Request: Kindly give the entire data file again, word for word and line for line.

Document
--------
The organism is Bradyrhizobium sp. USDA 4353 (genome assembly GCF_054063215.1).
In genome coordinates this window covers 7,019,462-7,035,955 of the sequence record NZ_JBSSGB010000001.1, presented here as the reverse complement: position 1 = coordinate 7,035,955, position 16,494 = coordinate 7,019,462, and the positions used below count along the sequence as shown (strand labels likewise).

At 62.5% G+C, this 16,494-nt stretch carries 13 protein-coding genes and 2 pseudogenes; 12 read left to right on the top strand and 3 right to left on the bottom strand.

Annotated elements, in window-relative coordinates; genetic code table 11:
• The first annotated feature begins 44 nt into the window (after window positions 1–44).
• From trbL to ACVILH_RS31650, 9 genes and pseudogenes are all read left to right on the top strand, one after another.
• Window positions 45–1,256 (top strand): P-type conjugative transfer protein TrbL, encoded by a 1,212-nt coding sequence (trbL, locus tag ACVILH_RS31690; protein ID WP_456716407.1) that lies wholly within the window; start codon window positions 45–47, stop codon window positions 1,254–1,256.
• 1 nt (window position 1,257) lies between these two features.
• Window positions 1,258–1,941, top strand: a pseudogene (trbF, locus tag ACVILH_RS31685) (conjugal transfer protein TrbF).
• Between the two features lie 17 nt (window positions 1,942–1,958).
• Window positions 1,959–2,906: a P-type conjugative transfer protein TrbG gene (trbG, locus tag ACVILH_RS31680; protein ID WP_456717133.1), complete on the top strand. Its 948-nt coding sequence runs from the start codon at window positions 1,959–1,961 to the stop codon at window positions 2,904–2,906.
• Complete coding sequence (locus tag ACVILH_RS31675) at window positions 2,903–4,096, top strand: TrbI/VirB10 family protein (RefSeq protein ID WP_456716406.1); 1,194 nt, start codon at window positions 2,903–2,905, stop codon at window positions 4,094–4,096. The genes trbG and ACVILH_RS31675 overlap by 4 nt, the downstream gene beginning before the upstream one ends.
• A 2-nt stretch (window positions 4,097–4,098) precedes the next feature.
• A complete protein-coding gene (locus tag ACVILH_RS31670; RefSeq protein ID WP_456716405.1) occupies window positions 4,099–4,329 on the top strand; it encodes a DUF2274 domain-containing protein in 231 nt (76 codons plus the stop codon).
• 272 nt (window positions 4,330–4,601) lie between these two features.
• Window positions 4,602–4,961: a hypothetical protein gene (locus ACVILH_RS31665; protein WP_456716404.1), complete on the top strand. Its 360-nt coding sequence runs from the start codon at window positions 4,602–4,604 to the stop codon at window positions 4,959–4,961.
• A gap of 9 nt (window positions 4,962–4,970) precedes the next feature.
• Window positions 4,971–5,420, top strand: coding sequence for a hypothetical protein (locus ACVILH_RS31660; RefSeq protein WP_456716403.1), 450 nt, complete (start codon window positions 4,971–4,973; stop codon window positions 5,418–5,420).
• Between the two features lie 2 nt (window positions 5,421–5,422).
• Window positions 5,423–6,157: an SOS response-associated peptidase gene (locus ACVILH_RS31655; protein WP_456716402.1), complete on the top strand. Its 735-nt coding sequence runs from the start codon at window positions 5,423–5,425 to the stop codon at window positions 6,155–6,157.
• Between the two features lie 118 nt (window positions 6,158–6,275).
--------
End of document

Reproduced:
The organism is Bradyrhizobium sp. USDA 4353 (genome assembly GCF_054063215.1).
In genome coordinates this window covers 7,019,462-7,035,955 of the sequence record NZ_JBSSGB010000001.1, presented here as the reverse complement: position 1 = coordinate 7,035,955, position 16,494 = coordinate 7,019,462, and the positions used below count along the sequence as shown (strand labels likewise).

At 62.5% G+C, this 16,494-nt stretch carries 13 protein-coding genes and 2 pseudogenes; 12 read left to right on the top strand and 3 right to left on the bottom strand.

Annotated elements, in window-relative coordinates; genetic code table 11:
• The first annotated feature begins 44 nt into the window (after window positions 1–44).
• From trbL to ACVILH_RS31650, 9 genes and pseudogenes are all read left to right on the top strand, one after another.
• Window positions 45–1,256 (top strand): P-type conjugative transfer protein TrbL, encoded by a 1,212-nt coding sequence (trbL, locus tag ACVILH_RS31690; protein ID WP_456716407.1) that lies wholly within the window; start codon window positions 45–47, stop codon window positions 1,254–1,256.
• 1 nt (window position 1,257) lies between these two features.
• Window positions 1,258–1,941, top strand: a pseudogene (trbF, locus tag ACVILH_RS31685) (conjugal transfer protein TrbF).
• Between the two features lie 17 nt (window positions 1,942–1,958).
• Window positions 1,959–2,906: a P-type conjugative transfer protein TrbG gene (trbG, locus tag ACVILH_RS31680; protein ID WP_456717133.1), complete on the top strand. Its 948-nt coding sequence runs from the start codon at window positions 1,959–1,961 to the stop codon at window positions 2,904–2,906.
• Complete coding sequence (locus tag ACVILH_RS31675) at window positions 2,903–4,096, top strand: TrbI/VirB10 family protein (RefSeq protein ID WP_456716406.1); 1,194 nt, start codon at window positions 2,903–2,905, stop codon at window positions 4,094–4,096. The genes trbG and ACVILH_RS31675 overlap by 4 nt, the downstream gene beginning before the upstream one ends.
• A 2-nt stretch (window positions 4,097–4,098) precedes the next feature.
• A complete protein-coding gene (locus tag ACVILH_RS31670; RefSeq protein ID WP_456716405.1) occupies window positions 4,099–4,329 on the top strand; it encodes a DUF2274 domain-containing protein in 231 nt (76 codons plus the stop codon).
• 272 nt (window positions 4,330–4,601) lie between these two features.
• Window positions 4,602–4,961: a hypothetical protein gene (locus ACVILH_RS31665; protein WP_456716404.1), complete on the top strand. Its 360-nt coding sequence runs from the start codon at window positions 4,602–4,604 to the stop codon at window positions 4,959–4,961.
• A gap of 9 nt (window positions 4,962–4,970) precedes the next feature.
• Window positions 4,971–5,420, top strand: coding sequence for a hypothetical protein (locus ACVILH_RS31660; RefSeq protein WP_456716403.1), 450 nt, complete (start codon window positions 4,971–4,973; stop codon window positions 5,418–5,420).
• Between the two features lie 2 nt (window positions 5,421–5,422).
• Window positions 5,423–6,157: an SOS response-associated peptidase gene (locus ACVILH_RS31655; protein WP_456716402.1), complete on the top strand. Its 735-nt coding sequence runs from the start codon at window positions 5,423–5,425 to the stop codon at window positions 6,155–6,157.
• Between the two features lie 118 nt (window positions 6,158–6,275).